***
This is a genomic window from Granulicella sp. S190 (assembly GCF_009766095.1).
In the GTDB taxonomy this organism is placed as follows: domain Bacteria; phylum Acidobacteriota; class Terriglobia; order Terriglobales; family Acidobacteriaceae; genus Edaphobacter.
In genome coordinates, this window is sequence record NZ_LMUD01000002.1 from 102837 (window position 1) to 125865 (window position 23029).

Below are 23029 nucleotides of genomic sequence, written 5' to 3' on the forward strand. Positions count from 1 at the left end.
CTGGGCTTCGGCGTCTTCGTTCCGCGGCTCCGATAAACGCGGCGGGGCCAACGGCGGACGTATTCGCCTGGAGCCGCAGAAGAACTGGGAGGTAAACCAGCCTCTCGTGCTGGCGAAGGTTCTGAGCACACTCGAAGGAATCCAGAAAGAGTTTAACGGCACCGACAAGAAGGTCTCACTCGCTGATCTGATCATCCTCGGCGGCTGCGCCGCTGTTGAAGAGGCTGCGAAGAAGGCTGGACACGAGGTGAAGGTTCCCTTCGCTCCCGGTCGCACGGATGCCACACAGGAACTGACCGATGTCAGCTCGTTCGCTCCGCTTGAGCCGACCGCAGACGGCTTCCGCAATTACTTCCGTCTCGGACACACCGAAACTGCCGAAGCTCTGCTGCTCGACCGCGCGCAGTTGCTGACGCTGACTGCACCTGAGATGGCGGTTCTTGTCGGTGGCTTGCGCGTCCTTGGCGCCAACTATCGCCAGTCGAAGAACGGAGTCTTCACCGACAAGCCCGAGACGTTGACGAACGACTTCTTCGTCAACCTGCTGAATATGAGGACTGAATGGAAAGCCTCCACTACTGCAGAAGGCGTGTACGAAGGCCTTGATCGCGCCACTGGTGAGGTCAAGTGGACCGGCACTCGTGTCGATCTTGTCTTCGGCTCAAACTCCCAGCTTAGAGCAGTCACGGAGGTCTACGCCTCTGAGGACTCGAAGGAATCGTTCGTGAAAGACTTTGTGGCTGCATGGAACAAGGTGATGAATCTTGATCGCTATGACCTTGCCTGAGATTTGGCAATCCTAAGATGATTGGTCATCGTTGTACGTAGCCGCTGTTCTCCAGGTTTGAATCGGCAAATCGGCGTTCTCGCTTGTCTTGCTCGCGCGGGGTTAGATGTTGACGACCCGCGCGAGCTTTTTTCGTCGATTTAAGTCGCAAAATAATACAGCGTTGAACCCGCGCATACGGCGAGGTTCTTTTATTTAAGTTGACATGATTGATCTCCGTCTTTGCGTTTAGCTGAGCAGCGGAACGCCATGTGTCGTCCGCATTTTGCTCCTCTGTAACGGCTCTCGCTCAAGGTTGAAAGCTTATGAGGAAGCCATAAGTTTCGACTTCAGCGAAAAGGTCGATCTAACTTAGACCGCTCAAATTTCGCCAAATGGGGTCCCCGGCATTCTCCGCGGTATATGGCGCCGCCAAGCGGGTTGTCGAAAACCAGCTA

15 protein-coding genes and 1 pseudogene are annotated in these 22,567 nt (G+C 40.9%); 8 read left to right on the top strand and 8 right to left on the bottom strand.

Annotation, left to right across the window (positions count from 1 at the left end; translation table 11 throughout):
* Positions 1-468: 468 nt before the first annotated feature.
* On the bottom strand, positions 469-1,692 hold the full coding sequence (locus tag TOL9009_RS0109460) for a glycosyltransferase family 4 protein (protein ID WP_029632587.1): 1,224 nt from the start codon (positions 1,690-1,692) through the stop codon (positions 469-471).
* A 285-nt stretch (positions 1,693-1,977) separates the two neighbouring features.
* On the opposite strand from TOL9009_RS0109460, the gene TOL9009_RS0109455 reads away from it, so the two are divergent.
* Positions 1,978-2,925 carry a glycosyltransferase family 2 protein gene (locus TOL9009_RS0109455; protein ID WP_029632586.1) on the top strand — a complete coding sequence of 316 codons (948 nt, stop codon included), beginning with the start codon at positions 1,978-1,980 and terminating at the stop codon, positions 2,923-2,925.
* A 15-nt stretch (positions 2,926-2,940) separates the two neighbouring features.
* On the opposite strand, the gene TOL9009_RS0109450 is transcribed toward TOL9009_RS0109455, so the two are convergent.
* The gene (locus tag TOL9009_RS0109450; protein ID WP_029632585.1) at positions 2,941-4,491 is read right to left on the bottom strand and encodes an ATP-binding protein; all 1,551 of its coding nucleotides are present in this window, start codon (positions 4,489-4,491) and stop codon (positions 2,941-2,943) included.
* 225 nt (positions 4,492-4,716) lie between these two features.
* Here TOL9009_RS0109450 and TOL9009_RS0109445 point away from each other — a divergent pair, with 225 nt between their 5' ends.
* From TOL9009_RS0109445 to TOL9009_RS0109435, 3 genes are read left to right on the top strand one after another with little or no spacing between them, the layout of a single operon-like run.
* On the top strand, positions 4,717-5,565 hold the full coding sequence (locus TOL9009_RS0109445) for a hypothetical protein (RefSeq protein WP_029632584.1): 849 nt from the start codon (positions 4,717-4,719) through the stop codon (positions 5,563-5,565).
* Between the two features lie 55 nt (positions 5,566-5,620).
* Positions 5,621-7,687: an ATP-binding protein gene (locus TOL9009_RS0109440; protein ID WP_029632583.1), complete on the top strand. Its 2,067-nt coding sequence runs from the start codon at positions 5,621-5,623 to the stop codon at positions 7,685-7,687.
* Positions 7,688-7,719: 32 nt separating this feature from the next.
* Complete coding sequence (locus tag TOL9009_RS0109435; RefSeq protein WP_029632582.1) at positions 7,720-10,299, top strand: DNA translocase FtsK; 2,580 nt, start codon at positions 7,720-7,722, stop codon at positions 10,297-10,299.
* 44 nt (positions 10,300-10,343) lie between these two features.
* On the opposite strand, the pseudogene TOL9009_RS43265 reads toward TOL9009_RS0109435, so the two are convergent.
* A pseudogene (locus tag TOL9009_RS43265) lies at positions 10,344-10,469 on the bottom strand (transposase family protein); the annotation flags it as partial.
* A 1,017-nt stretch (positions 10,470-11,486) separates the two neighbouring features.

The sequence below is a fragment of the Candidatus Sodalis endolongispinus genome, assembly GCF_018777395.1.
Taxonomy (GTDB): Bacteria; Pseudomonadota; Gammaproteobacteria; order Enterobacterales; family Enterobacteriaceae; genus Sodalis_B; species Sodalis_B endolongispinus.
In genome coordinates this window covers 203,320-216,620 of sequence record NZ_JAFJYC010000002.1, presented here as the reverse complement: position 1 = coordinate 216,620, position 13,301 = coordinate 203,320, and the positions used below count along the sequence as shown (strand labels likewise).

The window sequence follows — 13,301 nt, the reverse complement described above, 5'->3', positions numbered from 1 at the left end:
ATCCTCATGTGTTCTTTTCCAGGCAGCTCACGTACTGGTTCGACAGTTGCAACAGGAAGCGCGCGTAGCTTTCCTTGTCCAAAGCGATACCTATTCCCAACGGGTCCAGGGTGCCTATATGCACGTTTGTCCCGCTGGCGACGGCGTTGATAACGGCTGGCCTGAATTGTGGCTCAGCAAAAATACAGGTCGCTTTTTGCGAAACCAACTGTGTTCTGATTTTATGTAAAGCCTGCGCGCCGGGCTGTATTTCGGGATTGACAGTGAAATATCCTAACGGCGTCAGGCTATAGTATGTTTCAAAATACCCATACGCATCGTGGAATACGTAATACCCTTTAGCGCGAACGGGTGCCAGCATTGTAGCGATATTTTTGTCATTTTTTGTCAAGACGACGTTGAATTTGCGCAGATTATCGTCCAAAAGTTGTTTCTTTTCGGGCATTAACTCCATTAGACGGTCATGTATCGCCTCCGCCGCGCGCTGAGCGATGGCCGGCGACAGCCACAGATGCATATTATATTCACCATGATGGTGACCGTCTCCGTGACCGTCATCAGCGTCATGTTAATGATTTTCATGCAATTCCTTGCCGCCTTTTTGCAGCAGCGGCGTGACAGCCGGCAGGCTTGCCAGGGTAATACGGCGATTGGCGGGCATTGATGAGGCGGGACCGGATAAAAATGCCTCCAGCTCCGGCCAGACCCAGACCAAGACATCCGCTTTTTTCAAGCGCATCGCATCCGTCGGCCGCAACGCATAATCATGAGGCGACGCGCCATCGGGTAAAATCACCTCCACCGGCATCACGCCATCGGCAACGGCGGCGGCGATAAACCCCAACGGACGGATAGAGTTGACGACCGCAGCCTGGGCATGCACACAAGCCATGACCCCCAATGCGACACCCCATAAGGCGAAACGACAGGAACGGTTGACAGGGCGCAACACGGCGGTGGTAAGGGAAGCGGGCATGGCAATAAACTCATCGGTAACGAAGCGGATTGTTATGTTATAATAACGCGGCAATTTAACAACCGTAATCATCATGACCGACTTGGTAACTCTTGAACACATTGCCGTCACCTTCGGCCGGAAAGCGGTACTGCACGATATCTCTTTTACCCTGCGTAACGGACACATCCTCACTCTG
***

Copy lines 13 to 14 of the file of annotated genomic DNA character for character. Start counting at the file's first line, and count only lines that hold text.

* A 15-nt stretch (positions 2,926-2,940) separates the two neighbouring features.
* On the opposite strand, the gene TOL9009_RS0109450 is transcribed toward TOL9009_RS0109455, so the two are convergent.